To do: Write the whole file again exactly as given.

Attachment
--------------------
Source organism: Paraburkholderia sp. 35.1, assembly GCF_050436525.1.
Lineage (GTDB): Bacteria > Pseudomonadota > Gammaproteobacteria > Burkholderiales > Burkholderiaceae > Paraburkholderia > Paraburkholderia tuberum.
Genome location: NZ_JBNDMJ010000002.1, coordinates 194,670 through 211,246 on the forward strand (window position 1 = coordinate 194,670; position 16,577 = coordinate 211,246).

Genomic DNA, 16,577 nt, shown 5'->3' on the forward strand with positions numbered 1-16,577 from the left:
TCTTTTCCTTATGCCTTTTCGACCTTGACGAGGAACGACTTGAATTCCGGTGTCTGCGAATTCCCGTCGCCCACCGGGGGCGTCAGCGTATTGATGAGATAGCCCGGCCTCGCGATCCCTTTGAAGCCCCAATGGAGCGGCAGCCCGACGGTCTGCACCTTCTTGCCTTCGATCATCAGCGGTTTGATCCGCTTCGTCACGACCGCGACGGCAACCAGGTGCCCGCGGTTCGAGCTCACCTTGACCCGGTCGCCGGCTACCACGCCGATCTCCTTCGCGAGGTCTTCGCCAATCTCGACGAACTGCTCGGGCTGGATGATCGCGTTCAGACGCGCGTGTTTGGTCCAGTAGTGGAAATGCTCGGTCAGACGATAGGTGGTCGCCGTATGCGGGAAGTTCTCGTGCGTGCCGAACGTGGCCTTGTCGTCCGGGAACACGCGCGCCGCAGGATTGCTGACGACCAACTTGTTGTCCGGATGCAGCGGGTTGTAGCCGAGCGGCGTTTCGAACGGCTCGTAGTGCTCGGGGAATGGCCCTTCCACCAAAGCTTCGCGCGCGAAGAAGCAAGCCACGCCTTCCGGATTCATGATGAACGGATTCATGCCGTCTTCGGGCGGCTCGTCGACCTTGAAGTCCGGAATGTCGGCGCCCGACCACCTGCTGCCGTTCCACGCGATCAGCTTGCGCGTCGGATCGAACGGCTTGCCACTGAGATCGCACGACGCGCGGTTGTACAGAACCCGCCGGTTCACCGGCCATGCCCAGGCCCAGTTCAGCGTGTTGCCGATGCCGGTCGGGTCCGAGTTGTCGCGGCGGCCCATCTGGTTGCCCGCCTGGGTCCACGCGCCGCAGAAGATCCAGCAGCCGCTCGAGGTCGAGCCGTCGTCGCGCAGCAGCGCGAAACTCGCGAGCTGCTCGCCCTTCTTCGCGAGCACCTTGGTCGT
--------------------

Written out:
Source organism: Paraburkholderia sp. 35.1, assembly GCF_050436525.1.
Lineage (GTDB): Bacteria > Pseudomonadota > Gammaproteobacteria > Burkholderiales > Burkholderiaceae > Paraburkholderia > Paraburkholderia tuberum.
Genome location: NZ_JBNDMJ010000002.1, coordinates 194,670 through 211,246 on the forward strand (window position 1 = coordinate 194,670; position 16,577 = coordinate 211,246).

Genomic DNA, 16,577 nt, shown 5'->3' on the forward strand with positions numbered 1-16,577 from the left:
TCTTTTCCTTATGCCTTTTCGACCTTGACGAGGAACGACTTGAATTCCGGTGTCTGCGAATTCCCGTCGCCCACCGGGGGCGTCAGCGTATTGATGAGATAGCCCGGCCTCGCGATCCCTTTGAAGCCCCAATGGAGCGGCAGCCCGACGGTCTGCACCTTCTTGCCTTCGATCATCAGCGGTTTGATCCGCTTCGTCACGACCGCGACGGCAACCAGGTGCCCGCGGTTCGAGCTCACCTTGACCCGGTCGCCGGCTACCACGCCGATCTCCTTCGCGAGGTCTTCGCCAATCTCGACGAACTGCTCGGGCTGGATGATCGCGTTCAGACGCGCGTGTTTGGTCCAGTAGTGGAAATGCTCGGTCAGACGATAGGTGGTCGCCGTATGCGGGAAGTTCTCGTGCGTGCCGAACGTGGCCTTGTCGTCCGGGAACACGCGCGCCGCAGGATTGCTGACGACCAACTTGTTGTCCGGATGCAGCGGGTTGTAGCCGAGCGGCGTTTCGAACGGCTCGTAGTGCTCGGGGAATGGCCCTTCCACCAAAGCTTCGCGCGCGAAGAAGCAAGCCACGCCTTCCGGATTCATGATGAACGGATTCATGCCGTCTTCGGGCGGCTCGTCGACCTTGAAGTCCGGAATGTCGGCGCCCGACCACCTGCTGCCGTTCCACGCGATCAGCTTGCGCGTCGGATCGAACGGCTTGCCACTGAGATCGCACGACGCGCGGTTGTACAGAACCCGCCGGTTCACCGGCCATGCCCAGGCCCAGTTCAGCGTGTTGCCGATGCCGGTCGGGTCCGAGTTGTCGCGGCGGCCCATCTGGTTGCCCGCCTGGGTCCACGCGCCGCAGAAGATCCAGCAGCCGCTCGAGGTCGAGCCGTCGTCGCGCAGCAGCGCGAAACTCGCGAGCTGCTCGCCCTTCTTCGCGAGCACCTTGGTCGT